Histoplasmosis is an important cause of mortality in people with advanced HIV, especially in countries with limited access to diagnostic assays. Histoplasmosis can be diagnosed using culture, histopathology, and antibody, antigen, and molecular assays. Several factors may affect the analytical performance of these laboratory assays, including sample type, clinical stage of the disease, and previous use of antifungal treatment, among others. Here we describe the results of a systematic literature review, followed by a meta-analysis of the analytical performances of the diagnostic laboratory assays employed. Our initial search identified 1631 references, of which 1559 references were excluded after title and abstract screening, leaving 72 references identified as studies relevant to the validation of histoplasmosis diagnostic assays. After evaluating the full text, 30 studies were selected for final review, including one paper not identified in the initial search. The meta-analysis for assay analytical performance shows the following results for the overall sensitivity (Sen) and specificity (Spe) of the various methods evaluated: Culture, Sen 77% (no data for specificity calculation); antibody detection assays, Sen 58%/Spe 100%; antigen detection assays, Sen 95%/Spe 97%; and DNA detection assays (molecular), Sen 95%/Spe 99%. Of the 30 studies reviewed, nearly half (n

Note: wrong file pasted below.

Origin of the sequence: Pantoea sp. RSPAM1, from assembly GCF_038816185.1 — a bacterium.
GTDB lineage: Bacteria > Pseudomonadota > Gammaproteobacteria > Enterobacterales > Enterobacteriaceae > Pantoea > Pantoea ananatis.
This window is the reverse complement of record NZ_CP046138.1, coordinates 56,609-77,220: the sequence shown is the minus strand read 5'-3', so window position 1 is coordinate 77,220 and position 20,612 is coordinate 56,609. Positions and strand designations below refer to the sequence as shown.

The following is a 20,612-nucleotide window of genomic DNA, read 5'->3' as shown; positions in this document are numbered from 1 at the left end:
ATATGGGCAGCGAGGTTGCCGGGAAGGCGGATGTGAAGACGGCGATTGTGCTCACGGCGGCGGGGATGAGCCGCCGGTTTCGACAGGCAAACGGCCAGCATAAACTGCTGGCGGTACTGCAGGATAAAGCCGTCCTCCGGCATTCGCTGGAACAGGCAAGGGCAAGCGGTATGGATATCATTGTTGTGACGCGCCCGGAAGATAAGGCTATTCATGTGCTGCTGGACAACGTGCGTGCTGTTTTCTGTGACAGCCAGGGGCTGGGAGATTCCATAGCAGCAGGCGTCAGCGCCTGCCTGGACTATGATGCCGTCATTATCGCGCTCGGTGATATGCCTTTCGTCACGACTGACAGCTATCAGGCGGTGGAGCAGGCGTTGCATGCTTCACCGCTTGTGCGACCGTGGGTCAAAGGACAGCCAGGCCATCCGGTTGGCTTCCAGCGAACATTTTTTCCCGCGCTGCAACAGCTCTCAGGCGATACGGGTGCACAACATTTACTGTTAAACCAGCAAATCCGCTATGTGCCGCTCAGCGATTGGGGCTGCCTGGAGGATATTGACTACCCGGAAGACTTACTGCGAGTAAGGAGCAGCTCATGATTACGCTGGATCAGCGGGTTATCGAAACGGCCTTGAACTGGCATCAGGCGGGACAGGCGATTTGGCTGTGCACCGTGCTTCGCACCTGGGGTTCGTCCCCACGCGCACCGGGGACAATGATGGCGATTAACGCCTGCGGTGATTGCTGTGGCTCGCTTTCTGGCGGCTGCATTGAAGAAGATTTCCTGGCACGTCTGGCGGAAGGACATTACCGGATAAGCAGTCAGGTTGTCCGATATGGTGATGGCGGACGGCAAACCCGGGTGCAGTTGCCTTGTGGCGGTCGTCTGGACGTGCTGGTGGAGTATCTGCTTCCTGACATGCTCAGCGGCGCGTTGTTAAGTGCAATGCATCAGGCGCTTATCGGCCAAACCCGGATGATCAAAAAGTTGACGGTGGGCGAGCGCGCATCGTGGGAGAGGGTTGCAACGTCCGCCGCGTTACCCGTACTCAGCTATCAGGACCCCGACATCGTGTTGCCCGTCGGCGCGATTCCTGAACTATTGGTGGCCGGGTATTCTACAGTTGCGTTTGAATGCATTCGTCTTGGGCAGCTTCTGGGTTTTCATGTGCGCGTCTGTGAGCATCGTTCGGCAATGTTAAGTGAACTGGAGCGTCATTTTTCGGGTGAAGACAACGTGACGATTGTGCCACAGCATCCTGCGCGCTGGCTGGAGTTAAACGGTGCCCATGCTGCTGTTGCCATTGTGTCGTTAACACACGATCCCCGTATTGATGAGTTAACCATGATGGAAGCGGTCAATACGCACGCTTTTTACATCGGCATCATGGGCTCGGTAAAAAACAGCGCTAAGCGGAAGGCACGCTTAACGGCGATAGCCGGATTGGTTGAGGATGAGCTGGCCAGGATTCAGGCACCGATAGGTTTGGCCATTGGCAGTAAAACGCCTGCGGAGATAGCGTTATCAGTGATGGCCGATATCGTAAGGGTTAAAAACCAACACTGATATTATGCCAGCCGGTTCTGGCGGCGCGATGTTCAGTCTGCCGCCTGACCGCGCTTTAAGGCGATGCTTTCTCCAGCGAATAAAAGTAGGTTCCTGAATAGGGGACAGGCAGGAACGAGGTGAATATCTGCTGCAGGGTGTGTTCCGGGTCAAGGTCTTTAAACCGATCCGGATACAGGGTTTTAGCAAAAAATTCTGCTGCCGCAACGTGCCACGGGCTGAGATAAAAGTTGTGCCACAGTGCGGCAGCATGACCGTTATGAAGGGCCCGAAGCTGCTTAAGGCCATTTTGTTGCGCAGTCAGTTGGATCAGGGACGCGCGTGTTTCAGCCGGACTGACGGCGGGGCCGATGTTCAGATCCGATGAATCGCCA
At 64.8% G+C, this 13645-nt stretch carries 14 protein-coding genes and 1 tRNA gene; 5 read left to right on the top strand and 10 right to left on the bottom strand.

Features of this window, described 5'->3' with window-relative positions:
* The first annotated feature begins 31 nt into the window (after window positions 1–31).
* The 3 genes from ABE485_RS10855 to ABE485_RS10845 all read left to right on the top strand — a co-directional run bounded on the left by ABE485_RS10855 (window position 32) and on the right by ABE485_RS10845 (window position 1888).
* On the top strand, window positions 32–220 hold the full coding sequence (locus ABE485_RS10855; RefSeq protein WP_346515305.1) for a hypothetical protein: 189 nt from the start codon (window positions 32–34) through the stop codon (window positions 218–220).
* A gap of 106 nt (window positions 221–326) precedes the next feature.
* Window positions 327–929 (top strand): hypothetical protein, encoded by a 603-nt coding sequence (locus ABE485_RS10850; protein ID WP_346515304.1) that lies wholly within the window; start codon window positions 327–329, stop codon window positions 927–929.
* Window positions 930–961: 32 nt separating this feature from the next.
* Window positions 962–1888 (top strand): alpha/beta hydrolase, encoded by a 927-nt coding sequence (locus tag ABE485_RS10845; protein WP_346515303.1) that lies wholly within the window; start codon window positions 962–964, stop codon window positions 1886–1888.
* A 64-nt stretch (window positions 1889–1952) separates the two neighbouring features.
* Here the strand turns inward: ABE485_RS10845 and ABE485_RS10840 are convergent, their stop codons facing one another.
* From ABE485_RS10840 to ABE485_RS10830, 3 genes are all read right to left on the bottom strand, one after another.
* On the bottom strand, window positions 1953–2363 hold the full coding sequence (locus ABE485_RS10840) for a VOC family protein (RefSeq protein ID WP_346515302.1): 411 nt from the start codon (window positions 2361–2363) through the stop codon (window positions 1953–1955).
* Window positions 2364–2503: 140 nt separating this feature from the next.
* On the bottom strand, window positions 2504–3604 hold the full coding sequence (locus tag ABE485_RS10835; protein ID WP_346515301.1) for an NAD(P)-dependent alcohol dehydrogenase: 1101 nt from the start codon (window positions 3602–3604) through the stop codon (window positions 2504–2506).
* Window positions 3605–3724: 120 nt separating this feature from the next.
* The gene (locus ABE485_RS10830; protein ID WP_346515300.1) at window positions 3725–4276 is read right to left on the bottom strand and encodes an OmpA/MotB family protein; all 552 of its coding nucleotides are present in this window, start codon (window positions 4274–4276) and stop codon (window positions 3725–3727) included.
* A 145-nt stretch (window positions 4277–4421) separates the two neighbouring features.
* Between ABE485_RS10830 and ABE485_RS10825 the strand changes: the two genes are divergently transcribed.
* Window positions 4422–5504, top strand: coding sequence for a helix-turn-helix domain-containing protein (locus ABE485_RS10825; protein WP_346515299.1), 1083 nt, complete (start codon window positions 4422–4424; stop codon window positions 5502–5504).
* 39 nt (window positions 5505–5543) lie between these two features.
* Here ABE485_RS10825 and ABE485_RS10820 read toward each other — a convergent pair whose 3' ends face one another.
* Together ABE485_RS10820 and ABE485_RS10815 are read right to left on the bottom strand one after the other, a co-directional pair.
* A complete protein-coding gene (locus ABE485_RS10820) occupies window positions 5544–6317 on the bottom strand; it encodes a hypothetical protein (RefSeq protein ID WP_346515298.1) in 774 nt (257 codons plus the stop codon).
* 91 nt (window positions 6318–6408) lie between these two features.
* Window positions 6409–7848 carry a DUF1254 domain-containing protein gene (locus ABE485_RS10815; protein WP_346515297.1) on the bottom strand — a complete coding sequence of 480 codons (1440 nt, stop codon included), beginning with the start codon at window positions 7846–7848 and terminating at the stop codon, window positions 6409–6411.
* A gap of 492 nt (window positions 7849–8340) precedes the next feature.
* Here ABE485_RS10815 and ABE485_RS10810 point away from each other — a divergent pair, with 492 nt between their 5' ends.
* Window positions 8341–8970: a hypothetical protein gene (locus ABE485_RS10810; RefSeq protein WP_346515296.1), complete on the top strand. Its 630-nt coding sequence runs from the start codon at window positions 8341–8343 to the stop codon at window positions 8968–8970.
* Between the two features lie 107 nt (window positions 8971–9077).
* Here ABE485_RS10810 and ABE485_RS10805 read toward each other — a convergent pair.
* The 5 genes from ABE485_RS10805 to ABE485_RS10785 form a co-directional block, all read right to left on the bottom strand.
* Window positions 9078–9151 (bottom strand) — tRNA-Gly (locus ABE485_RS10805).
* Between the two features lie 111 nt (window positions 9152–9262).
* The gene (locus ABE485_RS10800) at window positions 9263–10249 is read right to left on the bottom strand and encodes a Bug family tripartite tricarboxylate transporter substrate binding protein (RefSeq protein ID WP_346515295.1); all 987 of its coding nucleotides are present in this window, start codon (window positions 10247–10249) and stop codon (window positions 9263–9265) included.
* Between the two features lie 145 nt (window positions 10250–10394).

= 13) evaluated Histoplasma
antigen assays, which were determined to be the most accurate methodology for diagnosis of progressive disseminated histoplasmosis in advanced HIV (inverse of the negative likelihood ratio was 13.2). Molecular assays appear promising for accurate diagnosis of histoplasmosis, but consensus on exact techniques is needed. Cultures showed variable sensitivity related to sample type and laboratory handling. Finally, antibody assays presented high specificity but low sensitivity. This poor sensitivity is most likely due the highly immunosuppressed state of this patient population. Diagnostic assays are crucial for accurate diagnosis of progressive disseminated histoplasmosis (PDH) with advanced HIV disease.
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